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Philippe Garrel: The Gift of Intimacy

May 4 - 30

"It's hard to imagine a filmmaker more deserving of major reconsideration by serious students and enthusiasts of film art. So, let's all be reasonable and demand the impossible: Garrel now!" - Michael Chaiken, Film Comment

"Garrel's sole interest is in presence, in watching the surface of faces and the space between bodies as people feel and think. His gift to us, even in those early films recasting adolescent anguish as widescreen myth, is intimacy." - Nicholas Elliott, 4Columns

From May 4 through 30, the Gene Siskel Film Center presents "Philippe Garrel: The Gift of Intimacy," a series of seven features and two shorts from French cinema's preeminent poet of romantic self-immolation. Rarely revived and virtually unseen in the United States throughout most of his career, Garrel's earliest films are making their first break on U.S. shores amidst a flurry of digital restorations and newly struck 35mm prints. Our week-long run of Garrel's most recent film, LOVER FOR A DAY, immediately precedes this series on April 27 - May 4.

Born in 1948, Garrel came of age with the French New Wave. The son of actor Maurice Garrel, a devotee of Henri Langlois's Cinémathèque Française, and a disciple of Jean-Luc Godard, Garrel made his first films as a teenager. A fervent advocate of the silent cinema of Murnau and von Stroheim, Garrel the young cinephile developed a style early on that favored sparse dialogue, boldly stark imagery, and poetic ellipses over strict narrative continuity.

Garrel's first feature, 1967's MARIE POUR MÉMOIRE won the top prize at the 1968 Festival of Young Cinema in Hyères. In his acceptance speech, Garrel, ever the burgeoning dandy, declaimed his abandonment of the cinema in favor of "prophecy." A month later, Garrel found himself documenting and participating in the student uprisings of May '68, the youth-led cultural break his earlier films had prophesied and the primal scene he would reflect back upon time and again throughout his career, most notably in his late masterpiece REGULAR LOVERS.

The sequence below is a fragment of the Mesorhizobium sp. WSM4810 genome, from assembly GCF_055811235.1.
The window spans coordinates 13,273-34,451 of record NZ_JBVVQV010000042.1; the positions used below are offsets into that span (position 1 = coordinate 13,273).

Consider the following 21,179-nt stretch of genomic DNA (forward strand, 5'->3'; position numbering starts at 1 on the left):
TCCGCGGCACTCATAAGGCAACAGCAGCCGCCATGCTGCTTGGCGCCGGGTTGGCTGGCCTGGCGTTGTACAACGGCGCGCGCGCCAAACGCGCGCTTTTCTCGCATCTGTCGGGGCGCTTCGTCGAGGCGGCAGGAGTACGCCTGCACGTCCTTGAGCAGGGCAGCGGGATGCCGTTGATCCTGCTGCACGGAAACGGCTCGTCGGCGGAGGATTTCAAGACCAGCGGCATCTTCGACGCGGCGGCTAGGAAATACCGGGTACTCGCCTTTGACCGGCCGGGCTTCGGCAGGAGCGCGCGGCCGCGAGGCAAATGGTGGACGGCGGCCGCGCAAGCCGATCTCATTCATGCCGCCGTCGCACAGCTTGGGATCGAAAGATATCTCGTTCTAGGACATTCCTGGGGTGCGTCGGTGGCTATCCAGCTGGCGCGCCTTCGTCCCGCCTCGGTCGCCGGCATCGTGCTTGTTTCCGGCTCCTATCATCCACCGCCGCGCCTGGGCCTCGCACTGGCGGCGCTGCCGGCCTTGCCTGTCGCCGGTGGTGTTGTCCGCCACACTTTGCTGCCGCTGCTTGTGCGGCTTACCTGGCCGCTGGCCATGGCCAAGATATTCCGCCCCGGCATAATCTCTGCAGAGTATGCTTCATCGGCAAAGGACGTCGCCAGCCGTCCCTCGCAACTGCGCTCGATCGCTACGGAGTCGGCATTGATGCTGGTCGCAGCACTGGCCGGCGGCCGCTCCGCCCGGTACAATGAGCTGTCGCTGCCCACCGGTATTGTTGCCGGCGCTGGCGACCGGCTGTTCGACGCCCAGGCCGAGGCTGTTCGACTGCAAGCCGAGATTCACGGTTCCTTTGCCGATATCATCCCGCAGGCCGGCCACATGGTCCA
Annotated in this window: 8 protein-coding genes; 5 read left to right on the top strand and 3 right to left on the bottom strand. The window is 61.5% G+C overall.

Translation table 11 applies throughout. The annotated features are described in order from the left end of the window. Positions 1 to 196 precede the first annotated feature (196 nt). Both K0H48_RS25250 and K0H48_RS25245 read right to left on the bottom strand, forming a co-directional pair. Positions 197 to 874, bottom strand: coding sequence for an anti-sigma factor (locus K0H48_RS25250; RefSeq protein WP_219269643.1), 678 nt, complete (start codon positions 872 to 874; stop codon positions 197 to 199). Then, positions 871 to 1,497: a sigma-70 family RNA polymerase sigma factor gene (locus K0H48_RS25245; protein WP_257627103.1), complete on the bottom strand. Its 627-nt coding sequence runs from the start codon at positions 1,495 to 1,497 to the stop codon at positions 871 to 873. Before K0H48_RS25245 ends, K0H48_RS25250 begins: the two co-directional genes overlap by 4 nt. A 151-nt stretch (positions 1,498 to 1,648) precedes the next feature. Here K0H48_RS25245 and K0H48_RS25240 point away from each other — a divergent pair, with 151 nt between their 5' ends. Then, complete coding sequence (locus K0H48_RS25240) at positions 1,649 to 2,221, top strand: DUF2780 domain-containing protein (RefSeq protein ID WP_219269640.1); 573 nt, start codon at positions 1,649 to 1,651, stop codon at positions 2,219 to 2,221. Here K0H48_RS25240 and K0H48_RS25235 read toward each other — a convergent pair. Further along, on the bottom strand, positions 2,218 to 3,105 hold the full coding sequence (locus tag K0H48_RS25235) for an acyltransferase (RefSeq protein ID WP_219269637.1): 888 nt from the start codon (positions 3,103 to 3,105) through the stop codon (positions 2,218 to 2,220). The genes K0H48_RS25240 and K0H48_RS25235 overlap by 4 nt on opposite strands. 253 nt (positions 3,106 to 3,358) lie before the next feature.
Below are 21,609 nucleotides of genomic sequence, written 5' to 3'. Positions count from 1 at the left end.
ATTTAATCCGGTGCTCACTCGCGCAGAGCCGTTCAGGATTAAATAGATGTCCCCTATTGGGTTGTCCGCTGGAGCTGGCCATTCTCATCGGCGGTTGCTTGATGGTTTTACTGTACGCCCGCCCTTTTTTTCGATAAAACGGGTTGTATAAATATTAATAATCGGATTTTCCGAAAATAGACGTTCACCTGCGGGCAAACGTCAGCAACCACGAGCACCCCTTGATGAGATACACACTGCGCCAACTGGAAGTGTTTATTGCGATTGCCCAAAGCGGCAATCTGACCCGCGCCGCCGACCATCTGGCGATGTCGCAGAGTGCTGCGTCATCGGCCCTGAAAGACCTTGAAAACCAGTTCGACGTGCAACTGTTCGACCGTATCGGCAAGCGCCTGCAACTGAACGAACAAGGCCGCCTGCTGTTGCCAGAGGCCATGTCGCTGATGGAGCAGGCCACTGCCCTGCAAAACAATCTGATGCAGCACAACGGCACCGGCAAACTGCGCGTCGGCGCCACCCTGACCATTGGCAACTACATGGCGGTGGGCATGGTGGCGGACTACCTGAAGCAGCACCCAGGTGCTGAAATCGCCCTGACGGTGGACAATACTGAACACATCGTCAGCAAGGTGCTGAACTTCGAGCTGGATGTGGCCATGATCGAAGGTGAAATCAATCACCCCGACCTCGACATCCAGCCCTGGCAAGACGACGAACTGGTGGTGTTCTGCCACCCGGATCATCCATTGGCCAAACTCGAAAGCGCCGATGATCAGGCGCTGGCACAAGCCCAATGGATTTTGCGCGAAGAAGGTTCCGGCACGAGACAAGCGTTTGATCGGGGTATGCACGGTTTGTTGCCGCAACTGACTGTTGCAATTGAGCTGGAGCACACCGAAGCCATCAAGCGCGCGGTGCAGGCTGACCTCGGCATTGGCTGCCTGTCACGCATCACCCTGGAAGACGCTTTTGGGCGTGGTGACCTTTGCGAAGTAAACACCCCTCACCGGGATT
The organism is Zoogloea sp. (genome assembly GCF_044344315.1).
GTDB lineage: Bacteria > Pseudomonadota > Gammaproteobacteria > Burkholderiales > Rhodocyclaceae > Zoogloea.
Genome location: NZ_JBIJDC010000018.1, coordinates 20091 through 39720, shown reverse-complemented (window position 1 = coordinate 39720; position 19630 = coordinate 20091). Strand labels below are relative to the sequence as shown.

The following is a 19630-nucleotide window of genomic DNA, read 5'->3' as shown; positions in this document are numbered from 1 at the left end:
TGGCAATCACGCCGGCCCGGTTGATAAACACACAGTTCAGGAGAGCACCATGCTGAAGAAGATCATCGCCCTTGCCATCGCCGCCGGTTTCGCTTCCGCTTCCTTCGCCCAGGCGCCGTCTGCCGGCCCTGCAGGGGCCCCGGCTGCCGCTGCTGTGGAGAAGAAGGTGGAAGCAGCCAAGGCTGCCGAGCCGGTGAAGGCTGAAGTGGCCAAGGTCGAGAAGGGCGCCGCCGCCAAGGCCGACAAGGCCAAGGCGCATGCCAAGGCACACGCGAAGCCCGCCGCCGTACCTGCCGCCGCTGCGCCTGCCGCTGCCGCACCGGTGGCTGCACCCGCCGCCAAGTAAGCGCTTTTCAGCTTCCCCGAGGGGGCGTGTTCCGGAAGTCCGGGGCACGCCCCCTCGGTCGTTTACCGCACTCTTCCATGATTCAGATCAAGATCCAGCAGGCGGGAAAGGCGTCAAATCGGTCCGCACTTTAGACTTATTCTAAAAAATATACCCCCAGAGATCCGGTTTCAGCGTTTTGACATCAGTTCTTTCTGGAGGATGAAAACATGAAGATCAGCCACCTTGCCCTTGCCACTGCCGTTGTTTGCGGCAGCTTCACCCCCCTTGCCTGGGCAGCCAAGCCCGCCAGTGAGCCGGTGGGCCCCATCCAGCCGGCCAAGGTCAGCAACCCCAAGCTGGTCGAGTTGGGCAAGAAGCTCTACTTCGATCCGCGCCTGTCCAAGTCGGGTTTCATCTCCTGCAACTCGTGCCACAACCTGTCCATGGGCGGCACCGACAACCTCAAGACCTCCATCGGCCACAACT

Garrel fell in with the Zanzibar Group, a short-lived collective of young avant-gardists who received generous financial assistance for their films from heiress Sylvina Boissonnas Given the resources to work independently, Garrel embarked on a series of wildly ambitious experimental features, among them THE VIRGIN'S BED and THE INNER SCAR, which favored far-flung location shooting, obliquely autobiographical narratives, and doom-laden atmospherics.

It was during this time that Garrel met Andy Warhol, whose unblinking cinematic portraits would be massively influential for the young filmmaker, and Nico, the troubled musician with whom Garrel came to share a home, addiction, and artistic process. She appeared in six of Garrel's features, among them THE INNER SCAR and THE CRYSTAL CRADLE. Her music and memory would continue to find a place in Garrel's films, even after the dissolution of their relationship at the end of the '70s and her death in 1988.

Starting with 1979's L'ENFANT SECRET, Garrel's cinema began to move away from grandiose abstraction and towards the quotidian, concerning itself with simple, seemingly minor emotional transactions between spouses, lovers, friends, parents, and children. While Garrel's early efforts often favored long shots of landscapes that dwarfed his performers, his later efforts made extensive use of close-ups to better convey individual emotional states.

This late turn for Garrel was also marked by his becoming a father, and with it, a newfound interest in the integrity of the family unit. His first wife, actress Brigitte Sy, appears in several of his later efforts, as do their actor children Louis and Esther Garrel, often as characters whose lives undisguisedly parallel their own. Philippe Garrel may have drifted away from the cosmic flourishes of his earlier films, but his later work continues his interest in transposed autobiography and the vast expressive potential of retreating inwards and mining oneself for art.

Cameron Worden, Programming Assistant

Special thanks to Jake Perlin of The Film Desk.

Buy a ticket at our regular prices for the first Garrel film on any applicable Saturday this month, and get a ticket for the second Garrel film that day at the discounted rate with proof of your original purchase: General Admission $7; Students $5; Members $4. (This discount rate applies to the second feature only. Discount available in person at the box office only.)